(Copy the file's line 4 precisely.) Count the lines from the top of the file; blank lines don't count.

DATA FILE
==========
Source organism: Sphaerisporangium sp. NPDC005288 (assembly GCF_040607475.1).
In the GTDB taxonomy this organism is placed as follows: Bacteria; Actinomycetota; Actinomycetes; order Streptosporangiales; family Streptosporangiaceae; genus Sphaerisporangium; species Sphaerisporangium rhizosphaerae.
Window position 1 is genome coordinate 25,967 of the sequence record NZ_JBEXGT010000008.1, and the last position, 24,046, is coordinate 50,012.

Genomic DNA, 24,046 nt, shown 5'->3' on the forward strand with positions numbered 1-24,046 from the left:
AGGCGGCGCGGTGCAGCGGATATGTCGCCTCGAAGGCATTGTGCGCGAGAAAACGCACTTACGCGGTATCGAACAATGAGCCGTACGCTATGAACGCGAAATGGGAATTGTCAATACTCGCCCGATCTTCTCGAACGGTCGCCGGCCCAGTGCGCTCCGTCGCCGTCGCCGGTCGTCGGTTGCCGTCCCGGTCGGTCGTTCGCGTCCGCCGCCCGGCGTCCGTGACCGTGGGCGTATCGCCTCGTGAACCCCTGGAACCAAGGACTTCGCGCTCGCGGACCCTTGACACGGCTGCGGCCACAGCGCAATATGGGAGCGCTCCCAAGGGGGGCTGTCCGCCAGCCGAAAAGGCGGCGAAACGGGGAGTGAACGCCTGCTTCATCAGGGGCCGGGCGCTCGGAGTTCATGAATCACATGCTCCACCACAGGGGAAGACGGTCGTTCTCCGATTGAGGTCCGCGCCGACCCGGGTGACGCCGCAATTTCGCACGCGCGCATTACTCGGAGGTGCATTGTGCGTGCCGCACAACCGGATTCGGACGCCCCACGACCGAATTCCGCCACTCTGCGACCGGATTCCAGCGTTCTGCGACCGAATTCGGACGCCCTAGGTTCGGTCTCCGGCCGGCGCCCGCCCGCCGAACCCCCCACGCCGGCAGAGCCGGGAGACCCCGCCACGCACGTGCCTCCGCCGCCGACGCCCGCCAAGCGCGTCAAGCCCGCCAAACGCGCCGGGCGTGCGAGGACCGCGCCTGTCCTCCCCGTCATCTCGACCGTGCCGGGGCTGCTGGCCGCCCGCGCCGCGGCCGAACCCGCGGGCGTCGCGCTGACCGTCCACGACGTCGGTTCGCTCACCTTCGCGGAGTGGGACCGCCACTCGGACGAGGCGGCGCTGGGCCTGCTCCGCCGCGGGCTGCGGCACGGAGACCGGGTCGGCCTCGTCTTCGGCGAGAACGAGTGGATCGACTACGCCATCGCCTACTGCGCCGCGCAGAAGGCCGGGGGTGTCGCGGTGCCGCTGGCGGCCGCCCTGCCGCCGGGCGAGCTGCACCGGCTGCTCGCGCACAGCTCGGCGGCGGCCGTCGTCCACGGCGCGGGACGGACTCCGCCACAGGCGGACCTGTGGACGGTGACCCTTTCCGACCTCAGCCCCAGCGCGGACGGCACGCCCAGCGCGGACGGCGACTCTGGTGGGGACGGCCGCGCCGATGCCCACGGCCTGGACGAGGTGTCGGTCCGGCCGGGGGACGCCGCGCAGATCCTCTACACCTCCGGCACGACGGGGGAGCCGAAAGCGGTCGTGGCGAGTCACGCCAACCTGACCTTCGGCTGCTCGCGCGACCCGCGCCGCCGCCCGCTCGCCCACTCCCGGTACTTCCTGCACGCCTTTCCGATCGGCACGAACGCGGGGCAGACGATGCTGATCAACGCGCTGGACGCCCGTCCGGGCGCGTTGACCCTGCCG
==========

Genomic DNA, 24,046 nt, shown 5'->3' on the forward strand with positions numbered 1-24,046 from the left: